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Duplex Real-Time Polymerase Chain Reaction Reveals Competition Between Erwinia amylovora and E. pyrifoliae on Pear Blossoms

June 2008 , Volume 98 , Number  6
Pages  673 - 679

Susan M. Lehman, Won-Sik Kim, Alan J. Castle, and Antonet M. Svircev

First, second, and fourth authors: Agriculture and Agri-Food Canada, Southern Crop Protection & Food Research Centre, 4902 Victoria Ave. North, P.O. Box 6000, Vineland Station, ON, Canada L0R 2E0; and first and third authors: Department of Biological Science, Brock University, 500 Glenridge Avenue, St. Catharines, ON, Canada L2S 3A1.

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Accepted for publication 7 February 2008.

Erwinia amylovora and E. pyrifoliae are the causative agents of fire blight and Asian pear blight, respectively. The pathogens are closely related, with overlapping host ranges. Data are unavailable on the current distribution of E. pyrifoliae and on the interaction between the two species when they are present together on the same host. In this study, a duplex real-time polymerase chain reaction (PCR) protocol was developed to monitor the population dynamics of E. amylovora and E. pyrifoliae on the surface of Bartlett pear blossoms. Bacterial cells washed from blossoms were used directly as the PCR template without DNA extraction. Primers and a probe based on the E. amylovora levansucrase gene detected all E. amylovora strains. All E. pyrifoliae strains, including the Japanese Erwinia strains previously described as E. amylovora, were detected with a primer and probe combination based on the E. pyrifoliae hrpW gene. Disease development and severity were not significantly different in blossoms inoculated with individual Erwinia species or with a mixture of the two species. However, E. amylovora grew to greater population sizes than did E. pyrifoliae in both single species inoculations and in mixtures, suggesting that E. amylovora has a greater competitive fitness on Bartlett pear blossoms than E. pyrifoliae.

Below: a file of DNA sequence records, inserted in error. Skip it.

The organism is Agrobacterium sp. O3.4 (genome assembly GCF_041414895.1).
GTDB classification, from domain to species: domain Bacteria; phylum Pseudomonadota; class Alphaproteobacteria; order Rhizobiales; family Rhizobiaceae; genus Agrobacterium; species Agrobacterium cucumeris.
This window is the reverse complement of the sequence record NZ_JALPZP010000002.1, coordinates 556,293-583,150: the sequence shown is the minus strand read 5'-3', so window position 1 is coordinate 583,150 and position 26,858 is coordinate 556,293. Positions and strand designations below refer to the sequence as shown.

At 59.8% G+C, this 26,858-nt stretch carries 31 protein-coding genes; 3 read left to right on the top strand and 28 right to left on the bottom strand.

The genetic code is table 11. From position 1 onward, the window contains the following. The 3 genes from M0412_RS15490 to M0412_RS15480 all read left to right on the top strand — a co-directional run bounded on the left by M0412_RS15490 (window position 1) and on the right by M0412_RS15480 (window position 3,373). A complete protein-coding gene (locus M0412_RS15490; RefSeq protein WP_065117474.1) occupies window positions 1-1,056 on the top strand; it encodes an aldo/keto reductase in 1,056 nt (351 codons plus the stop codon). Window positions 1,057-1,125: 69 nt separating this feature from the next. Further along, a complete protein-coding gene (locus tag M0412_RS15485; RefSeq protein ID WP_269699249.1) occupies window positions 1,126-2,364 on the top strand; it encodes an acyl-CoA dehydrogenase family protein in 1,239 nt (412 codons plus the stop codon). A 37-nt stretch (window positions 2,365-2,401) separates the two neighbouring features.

Additional keywords:bioassay, microbial population dynamics, multiplex detection, quantitative PCR, virulence.

© 2008 The American Phytopathological Society